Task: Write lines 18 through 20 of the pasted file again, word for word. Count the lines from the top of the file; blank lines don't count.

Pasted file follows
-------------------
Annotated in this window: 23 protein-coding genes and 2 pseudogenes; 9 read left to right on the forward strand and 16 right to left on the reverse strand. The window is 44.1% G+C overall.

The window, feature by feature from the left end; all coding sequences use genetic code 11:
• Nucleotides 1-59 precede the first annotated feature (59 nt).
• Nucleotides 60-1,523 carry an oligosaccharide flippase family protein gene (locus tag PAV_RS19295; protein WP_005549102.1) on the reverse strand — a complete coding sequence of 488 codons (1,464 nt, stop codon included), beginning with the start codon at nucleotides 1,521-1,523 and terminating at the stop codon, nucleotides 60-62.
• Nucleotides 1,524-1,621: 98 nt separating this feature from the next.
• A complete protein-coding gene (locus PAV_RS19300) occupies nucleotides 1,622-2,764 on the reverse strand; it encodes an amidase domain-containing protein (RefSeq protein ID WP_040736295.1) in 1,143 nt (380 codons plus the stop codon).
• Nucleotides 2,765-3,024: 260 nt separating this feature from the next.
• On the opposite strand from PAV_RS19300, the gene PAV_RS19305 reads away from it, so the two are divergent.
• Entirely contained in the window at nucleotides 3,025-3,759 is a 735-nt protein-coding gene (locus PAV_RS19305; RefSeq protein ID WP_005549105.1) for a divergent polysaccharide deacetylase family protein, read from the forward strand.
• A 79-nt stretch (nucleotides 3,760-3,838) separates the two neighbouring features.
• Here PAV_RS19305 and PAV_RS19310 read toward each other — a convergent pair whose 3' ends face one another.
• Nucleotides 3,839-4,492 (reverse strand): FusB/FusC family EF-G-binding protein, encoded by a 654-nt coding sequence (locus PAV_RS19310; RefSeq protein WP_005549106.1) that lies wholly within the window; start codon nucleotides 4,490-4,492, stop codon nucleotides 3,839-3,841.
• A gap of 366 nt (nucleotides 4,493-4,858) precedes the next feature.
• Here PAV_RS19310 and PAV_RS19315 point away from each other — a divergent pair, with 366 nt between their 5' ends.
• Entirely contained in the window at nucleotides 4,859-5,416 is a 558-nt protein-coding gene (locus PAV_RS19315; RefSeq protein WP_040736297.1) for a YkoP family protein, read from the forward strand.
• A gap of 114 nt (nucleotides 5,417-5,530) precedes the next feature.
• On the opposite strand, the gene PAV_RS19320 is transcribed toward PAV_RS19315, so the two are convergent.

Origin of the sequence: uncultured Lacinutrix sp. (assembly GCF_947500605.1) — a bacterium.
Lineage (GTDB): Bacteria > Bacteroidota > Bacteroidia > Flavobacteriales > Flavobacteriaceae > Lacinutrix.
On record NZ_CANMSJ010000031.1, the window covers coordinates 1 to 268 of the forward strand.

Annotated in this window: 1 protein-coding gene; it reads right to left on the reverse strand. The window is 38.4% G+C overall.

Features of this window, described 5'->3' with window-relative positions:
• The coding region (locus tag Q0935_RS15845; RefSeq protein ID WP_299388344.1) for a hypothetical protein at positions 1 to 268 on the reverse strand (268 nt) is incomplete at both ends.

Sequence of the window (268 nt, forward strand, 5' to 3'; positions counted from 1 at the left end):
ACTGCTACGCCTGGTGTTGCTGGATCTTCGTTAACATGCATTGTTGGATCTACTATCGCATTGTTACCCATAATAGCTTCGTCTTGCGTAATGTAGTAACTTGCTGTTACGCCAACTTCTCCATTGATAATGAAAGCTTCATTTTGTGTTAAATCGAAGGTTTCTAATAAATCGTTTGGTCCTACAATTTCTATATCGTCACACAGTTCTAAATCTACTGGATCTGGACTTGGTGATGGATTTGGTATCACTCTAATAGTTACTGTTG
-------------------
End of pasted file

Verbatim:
Origin of the sequence: uncultured Lacinutrix sp. (assembly GCF_947500605.1) — a bacterium.
Lineage (GTDB): Bacteria > Bacteroidota > Bacteroidia > Flavobacteriales > Flavobacteriaceae > Lacinutrix.
On record NZ_CANMSJ010000031.1, the window covers coordinates 1 to 268 of the forward strand.